Directed by Ludwig Berger, Michael Powell, Tim Whelan
Aspect Ratio: 1.33:1
Running Time: 106 minutes
Audio: Dolby Digital 1.0 English
MSRP: $ 39.95
Release Date: May 27, 2008
Review Date: May 16, 2008
How ironic that within a year of one another, two of the cinema’s greatest ever fantasy films were released: MGM’s The Wizard of Oz and London Films’ The Thief of Bagdad. Of the two, Thief is the starker, rougher, more mature entertainment with a grown-up romance, several deaths and a slashing in close-up, and a main character who’s, well, not always altogether honest. Both are delightful entertainments and have stood the test of time admirably. And now in this new edition, The Thief of Bagdad can hold its head up high with a special edition that’s worthy of its greatness.
Scheming wizard Jaffar (Conrad Veidt) has hoodwinked ruler Ahmad’s (John Justin) kingdom from him (turning him blind in the process) and has now gone after the love of his life, the princess of the neighboring land (June Duprez). Only with the help of plucky Bagdad street thief Abu (Sabu) can he hope to regain his kingdom and his love as well as defeat the powerful Jaffar.
Alexander Korda’s massive production, filmed in both England and (due to the beginning of World War II) Hollywood (and the Grand Canyon), won three Academy Awards, and like The Wizard of Oz before it was the product of innumerable hands behind the camera. All production notes about who was responsible for what have long been lost, but none of it matters when the finished product is as enchanting and entertaining as this finished product. The massive sets, the then-astounding special effects (whose seams show rather obviously now almost seventy years later), and its surprising combination of an operetta song score (though it’s not a musical) with one of filmdom’s richest background scores (courtesy of genius composer Miklós Rózsa) makes for a film that astounded audiences in its day and still beguiles more than half a century later.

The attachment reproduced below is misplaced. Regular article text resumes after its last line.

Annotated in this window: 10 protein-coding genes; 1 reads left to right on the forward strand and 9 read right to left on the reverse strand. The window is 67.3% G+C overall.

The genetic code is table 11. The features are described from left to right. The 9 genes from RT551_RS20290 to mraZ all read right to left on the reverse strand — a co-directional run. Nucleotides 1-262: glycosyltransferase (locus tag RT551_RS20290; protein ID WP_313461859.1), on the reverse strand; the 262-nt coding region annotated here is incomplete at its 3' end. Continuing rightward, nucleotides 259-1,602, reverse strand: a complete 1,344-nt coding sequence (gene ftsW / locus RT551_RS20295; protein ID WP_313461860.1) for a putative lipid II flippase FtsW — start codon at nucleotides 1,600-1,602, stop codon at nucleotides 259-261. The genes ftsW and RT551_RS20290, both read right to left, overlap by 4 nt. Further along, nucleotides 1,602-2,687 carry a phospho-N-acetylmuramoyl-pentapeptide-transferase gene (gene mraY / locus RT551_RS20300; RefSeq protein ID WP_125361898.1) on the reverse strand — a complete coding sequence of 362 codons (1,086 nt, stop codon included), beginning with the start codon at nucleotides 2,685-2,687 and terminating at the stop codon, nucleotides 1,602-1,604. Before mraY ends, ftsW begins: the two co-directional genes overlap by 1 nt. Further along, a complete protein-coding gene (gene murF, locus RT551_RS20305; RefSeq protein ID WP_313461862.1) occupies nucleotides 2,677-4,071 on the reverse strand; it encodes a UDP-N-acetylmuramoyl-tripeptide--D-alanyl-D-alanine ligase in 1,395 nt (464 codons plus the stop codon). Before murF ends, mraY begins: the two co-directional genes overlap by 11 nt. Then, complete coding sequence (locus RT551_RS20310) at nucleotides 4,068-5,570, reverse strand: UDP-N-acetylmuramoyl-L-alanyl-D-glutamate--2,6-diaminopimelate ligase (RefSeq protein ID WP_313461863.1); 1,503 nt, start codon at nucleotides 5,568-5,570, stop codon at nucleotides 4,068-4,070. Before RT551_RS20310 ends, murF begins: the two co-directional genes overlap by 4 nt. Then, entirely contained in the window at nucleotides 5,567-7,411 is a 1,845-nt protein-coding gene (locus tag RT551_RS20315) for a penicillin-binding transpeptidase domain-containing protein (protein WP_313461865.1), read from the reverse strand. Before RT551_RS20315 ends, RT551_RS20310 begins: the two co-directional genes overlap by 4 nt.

Though Conrad Veidt receives top billing and delivers a wonderfully stylized portrait of evil, the movie belongs to Sabu as the wily street urchin. With a brash confidence and a quick wit, he meets all obstacles head-on with grit and determination. Previous and future screen versions of the story (1924 and 1960) combined his part with the romantic lead into one central character, but the split here makes for a more entertaining picture as we have two rooting interests and at certain points two dire situations to juggle our interest and involvement with. June Duprez and John Justin make a perfect fairy tale couple (the sequence where she believes him to be a lake genie is one of the cinema’s most captivating “meet-cutes”), and mention has to be made of Rex Ingram’s bombastic performance as the almost malevolent Djnni adding yet another layer of Arabian Knights magic to the movie’s already mystical allure.
With its flying carpets, genies, giant spiders, mechanical flying horses, and other feats of legerdemain along with its romantic lovers and the engulfing spell of the best fairy tales, The Thief of Bagdad is a classic in every sense of the word. Its wondrous spell and bewitching enchantment have never ceased to delight audiences for over seven decades.
The film’s original 1.33:1 theatrical aspect ratio is reproduced faithfully in this new digital transfer. The Technicolor hues (particularly the various shades of red) will burst from your screen with a vivacity that will delight the viewer. I’ve read complaints about the image being slightly brown, but I didn’t see it on my display though some might wish for a somewhat brighter picture. There are a couple of color registration problems where the picture appears out of focus for a moment, but the image is so sharp that the matte seams can be spotted with close attention, and you‘ll easily see the brown latex skull cap on Rex Ingram, too. You’ll glimpse a scratch or two as well, but nothing that will distract the viewer for any extended period of time for the image otherwise is wonderfully clean. The film is divided into 15 chapters.